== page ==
But it was also good for me because I'm now head of the School of Physical Sciences and that means I don’t get very much time to do a lot of the things. And we had a load of data that needed analyzing. She wanted the experience. She was able to come to do the work. She put in a poster to the eSTEeM conference. It won the poster prize, so we were obviously pleased about that. And she’s also submitted a project, a paper on the work to a leading physics education research journal. So we’re just waiting to hear whether that’s been accepted or not.
What did Hillery find out?
OK, she found that men do slightly better than women on most questions. But the difference actually was smallest on the multiple choice questions. In other words, multiple choice questions or at least the ones that module team are asking just not a problem. She then looked at the scaffolding idea. There she found that if you compare two questions that are otherwise the same, it may be that scaffolding is having an impact. But there were other bigger factors at play as well. And the really significant thing that she found was that we found three particular questions where there was a huge difference between men and women. And each of those had got a really complicated diagram that students needed to interpret before they were able to go on and do the question.
So what we're looking at the moment is whether it might just be the presence of that diagram. And the fact that female students are less able to interpret it in some way, that might be causing the problem. So I think I should probably emphasize that this is just part of a bigger piece of work that’s ongoing.
Sally, thank you very much. I shall come back and speak to you when you've got more results.
Thank you, Janet. Thank you very much.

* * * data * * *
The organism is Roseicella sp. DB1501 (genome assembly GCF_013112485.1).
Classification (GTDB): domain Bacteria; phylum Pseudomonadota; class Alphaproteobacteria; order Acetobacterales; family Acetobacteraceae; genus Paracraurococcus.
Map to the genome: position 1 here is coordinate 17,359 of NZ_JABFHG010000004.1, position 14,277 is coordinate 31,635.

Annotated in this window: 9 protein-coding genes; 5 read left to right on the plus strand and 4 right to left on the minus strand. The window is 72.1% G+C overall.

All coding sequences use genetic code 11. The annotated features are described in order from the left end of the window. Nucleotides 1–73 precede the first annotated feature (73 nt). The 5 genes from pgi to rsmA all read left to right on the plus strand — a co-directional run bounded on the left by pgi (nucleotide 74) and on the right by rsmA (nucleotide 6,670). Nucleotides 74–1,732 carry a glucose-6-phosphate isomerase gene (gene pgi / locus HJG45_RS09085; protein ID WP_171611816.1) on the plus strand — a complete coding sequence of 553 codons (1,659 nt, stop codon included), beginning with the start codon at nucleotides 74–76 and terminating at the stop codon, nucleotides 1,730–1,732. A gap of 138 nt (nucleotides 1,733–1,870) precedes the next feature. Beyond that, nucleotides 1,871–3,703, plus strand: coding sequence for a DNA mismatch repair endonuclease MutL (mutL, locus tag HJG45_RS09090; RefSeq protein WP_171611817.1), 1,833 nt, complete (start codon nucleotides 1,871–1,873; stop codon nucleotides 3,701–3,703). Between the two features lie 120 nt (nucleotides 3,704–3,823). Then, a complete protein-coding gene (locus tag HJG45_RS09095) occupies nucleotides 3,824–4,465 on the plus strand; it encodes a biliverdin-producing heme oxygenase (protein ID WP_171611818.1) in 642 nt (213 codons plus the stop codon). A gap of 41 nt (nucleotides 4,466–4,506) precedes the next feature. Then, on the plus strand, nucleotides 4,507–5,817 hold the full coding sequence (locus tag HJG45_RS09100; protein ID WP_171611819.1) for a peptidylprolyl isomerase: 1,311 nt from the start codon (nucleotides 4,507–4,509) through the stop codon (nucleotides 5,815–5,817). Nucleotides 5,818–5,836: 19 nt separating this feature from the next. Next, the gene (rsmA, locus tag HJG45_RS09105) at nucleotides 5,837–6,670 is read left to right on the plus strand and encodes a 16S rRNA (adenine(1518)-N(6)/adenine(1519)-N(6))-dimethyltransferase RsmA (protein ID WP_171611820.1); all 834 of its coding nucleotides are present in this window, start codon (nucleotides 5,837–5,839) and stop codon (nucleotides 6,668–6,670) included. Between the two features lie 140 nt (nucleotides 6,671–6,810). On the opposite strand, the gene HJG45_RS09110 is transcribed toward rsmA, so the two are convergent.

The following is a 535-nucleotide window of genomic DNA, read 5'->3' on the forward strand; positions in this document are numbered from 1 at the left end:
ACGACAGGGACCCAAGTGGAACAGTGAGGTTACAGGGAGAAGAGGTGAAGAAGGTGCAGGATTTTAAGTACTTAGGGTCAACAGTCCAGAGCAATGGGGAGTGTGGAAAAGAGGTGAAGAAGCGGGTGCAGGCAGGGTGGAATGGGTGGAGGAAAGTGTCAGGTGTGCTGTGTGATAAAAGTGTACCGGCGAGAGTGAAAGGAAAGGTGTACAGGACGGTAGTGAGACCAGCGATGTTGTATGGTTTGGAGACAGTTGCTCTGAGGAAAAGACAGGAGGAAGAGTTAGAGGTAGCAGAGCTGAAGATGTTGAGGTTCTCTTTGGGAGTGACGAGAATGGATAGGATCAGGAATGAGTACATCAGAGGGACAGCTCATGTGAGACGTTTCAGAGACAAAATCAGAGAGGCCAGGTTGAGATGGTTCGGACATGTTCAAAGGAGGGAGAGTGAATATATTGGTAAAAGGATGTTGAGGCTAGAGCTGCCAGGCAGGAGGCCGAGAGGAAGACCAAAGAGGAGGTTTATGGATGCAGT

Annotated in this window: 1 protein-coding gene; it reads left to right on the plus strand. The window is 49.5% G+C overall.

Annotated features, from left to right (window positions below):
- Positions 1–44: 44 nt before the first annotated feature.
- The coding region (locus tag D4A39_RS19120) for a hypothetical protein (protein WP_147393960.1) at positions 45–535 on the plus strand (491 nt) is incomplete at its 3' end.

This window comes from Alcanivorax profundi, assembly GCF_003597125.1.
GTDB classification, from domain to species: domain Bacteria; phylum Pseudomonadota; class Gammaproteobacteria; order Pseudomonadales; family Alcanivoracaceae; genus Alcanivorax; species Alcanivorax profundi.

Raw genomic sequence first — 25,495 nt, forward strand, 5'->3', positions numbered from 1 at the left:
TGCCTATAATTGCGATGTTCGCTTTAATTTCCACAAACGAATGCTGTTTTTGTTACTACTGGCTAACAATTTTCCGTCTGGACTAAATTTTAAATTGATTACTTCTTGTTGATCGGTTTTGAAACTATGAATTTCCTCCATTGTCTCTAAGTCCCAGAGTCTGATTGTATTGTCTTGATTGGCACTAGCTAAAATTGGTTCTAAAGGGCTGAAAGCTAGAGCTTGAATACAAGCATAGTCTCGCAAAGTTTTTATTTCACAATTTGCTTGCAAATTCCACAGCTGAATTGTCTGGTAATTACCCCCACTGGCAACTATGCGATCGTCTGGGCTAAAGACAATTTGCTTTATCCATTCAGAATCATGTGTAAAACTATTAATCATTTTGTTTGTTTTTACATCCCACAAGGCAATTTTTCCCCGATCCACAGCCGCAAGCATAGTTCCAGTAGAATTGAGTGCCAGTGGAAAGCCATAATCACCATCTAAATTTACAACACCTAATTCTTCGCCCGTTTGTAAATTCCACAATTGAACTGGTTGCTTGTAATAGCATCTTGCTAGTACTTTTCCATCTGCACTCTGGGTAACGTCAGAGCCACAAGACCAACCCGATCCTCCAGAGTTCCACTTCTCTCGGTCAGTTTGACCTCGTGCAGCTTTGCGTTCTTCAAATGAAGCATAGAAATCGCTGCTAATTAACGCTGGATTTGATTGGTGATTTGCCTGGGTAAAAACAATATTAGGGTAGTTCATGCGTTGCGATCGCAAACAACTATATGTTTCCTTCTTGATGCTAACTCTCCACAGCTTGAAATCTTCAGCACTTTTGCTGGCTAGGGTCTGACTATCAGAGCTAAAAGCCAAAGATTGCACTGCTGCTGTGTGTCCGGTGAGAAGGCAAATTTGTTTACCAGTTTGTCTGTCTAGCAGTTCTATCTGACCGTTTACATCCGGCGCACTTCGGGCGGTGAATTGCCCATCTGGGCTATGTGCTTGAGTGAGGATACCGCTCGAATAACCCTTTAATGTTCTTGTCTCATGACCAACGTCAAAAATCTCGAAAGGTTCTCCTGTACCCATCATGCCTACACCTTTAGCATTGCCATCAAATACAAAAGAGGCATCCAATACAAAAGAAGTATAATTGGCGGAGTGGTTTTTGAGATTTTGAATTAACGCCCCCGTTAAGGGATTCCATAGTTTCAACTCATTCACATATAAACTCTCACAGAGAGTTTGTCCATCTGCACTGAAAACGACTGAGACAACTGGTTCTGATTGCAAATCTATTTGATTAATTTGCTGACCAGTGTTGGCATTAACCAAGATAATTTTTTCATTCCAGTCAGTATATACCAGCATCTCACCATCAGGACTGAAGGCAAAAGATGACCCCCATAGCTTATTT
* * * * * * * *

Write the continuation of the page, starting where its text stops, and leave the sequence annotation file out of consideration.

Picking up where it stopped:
End transcript: Video 2 Thresholded assessment: does it work?
Video 2 Thresholded assessment: does it work?
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While speaking to her colleague, Janet Sumner, Sally reflects on her association of ten years with eSTEeM (The Open University’s Centre for STEM pedagogy) and how eSTEeM has supported Sally’s SoTL project. With eSTEeM’s support, Sally has been able to travel to conferences to present her work. More recently, eSTEeM provided funding for Hillary, a researcher from Canada who was looking to gain some research experience, to visit the OU and spend a couple of months with Sally. Hillary helped with data analysis in Sally’s SoTL projects, also working with Dr Holly Hedgeland. Hillary won the poster prize at the eSTEeM conference and she, Holly and Sally have submitted a paper to a leading physics education research journal.

Sally is currently finalising another journal paper which has as its starting point in this eSTEeM project ‘Thresholded assessment: does it work’ and applies the findings in the context of the growth of online assessment across the sector in response to the Covid-19 pandemic.

If you are interested in knowing more about Sally’s project, the details are available at: Thresholded assessment: does it work?